I've had my eye on Mistwood for a long time now, but a part of me has always dismissed it as a paranormal romance novel that I never had that much interest in it. It popped up in my radar last year again, and when I read the reviews, I had to admit my mistake on labeling it as paranormal romance because it's not. Of course, the cheapskate in me then didn't want to buy the hardbound version, so I had it in my wish list hoping someone would get it for me. Thanks to the Book Blogger Holiday Swap, though, I got a copy of this book from Tarie. :)
Mistwood is where the Shifter hails, a creature of legend that is bound by an ancient spell to protect the king of Samorna. When Samorna is peaceful, she goes back to Mistwood, but when she always comes when she is needed. Isabel remembers nothing, not until before Prince Rokan fetches her from Mistwood. She can't remember what happened, what her powers were and she gets glimpses of memories that doesn't make sense. All she knows is she has to protect Rokan, even if she feels that she can't trust him. As Isabel tries to uncover the threats to her prince, she tries to piece together her memories and weave through all sorts of court intrigue. She can't trust anyone, and when she finds out the truth, she wonders if she can trust the person she's sworn to protect.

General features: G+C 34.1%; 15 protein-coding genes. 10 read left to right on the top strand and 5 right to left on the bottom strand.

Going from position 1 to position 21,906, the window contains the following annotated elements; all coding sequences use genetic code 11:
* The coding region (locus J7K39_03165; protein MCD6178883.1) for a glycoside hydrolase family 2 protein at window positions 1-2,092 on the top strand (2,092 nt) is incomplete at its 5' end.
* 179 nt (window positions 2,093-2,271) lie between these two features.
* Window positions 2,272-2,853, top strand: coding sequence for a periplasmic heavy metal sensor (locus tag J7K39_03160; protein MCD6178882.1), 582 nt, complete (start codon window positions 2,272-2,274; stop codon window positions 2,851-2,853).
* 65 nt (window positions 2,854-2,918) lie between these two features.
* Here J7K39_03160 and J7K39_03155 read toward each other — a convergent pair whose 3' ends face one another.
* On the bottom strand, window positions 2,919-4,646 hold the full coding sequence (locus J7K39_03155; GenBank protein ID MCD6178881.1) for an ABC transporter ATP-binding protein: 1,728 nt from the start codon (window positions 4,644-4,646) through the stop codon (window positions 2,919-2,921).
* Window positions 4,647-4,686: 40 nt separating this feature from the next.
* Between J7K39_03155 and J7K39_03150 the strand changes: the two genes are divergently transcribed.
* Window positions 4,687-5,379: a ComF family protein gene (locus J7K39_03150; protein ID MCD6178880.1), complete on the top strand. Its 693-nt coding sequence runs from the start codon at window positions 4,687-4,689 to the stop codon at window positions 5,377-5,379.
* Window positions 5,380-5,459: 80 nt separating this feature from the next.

Mistwood is beautiful, in writing and in the characters. It was easy to slip into the kingdom of Samorna, which made it easier to focus on the characters which really made the story move forward. Like other readers, I was never sure who to trust -- not even Isabel. I wasn't sure who to root for, and I wasn't sure who is telling the truth. I liked how the story tends to defy expectations -- just when you thought you've had it all figured out, the author takes a different turn, keeping you guessing. I have to admit that there was a time when I just wanted to figure everything out once and for all and skip a few pages, but I'm glad I kept on reading.
However, I think this book kind of fell into the "I shouldn't have read this right after reading really awesome books that blew me away" category. I liked Mistwood, but I think I made a mistake of reading it right after I read the first three books of Megan Whalen Turner's The Queen's Thief series. It was kind of hard to shift from Sounis/Eddis/Attolia to Samorna, and I can't help but feel like Gen was going to pop up in a page in Mistwood. That was my mistake -- learn from it!